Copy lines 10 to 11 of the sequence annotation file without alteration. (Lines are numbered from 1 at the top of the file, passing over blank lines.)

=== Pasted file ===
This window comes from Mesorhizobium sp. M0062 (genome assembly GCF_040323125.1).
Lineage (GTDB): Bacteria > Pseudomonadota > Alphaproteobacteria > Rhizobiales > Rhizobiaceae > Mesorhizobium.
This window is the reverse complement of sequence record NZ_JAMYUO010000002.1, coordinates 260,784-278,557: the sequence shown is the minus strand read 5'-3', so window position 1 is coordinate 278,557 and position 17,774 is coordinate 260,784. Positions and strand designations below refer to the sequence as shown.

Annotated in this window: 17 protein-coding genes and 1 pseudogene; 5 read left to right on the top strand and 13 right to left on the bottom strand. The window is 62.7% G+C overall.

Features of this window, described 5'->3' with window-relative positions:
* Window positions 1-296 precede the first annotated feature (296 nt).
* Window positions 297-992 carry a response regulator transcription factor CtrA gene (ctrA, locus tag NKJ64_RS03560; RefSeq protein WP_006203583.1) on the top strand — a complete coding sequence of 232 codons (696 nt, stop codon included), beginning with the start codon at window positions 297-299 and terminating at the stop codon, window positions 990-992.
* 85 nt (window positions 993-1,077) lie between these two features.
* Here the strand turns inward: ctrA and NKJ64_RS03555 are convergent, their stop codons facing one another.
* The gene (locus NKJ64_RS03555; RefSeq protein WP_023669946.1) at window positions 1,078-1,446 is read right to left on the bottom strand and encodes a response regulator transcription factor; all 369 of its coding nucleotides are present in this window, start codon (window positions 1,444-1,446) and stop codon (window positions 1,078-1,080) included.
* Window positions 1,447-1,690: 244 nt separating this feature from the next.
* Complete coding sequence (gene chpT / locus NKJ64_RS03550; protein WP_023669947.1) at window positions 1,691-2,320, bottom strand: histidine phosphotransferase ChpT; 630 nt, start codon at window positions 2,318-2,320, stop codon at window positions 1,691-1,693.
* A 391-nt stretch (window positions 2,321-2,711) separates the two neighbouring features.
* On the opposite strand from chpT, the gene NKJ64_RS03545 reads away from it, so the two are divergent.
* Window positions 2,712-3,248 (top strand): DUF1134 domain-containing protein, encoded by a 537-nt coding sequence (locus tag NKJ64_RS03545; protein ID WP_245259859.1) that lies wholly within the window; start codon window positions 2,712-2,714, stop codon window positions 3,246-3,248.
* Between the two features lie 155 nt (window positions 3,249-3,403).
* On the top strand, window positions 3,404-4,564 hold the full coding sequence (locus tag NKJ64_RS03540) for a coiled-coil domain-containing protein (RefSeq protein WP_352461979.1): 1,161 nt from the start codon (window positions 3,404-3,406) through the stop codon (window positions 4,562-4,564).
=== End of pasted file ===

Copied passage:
* The gene (locus NKJ64_RS03555; RefSeq protein WP_023669946.1) at window positions 1,078-1,446 is read right to left on the bottom strand and encodes a response regulator transcription factor; all 369 of its coding nucleotides are present in this window, start codon (window positions 1,444-1,446) and stop codon (window positions 1,078-1,080) included.
* Window positions 1,447-1,690: 244 nt separating this feature from the next.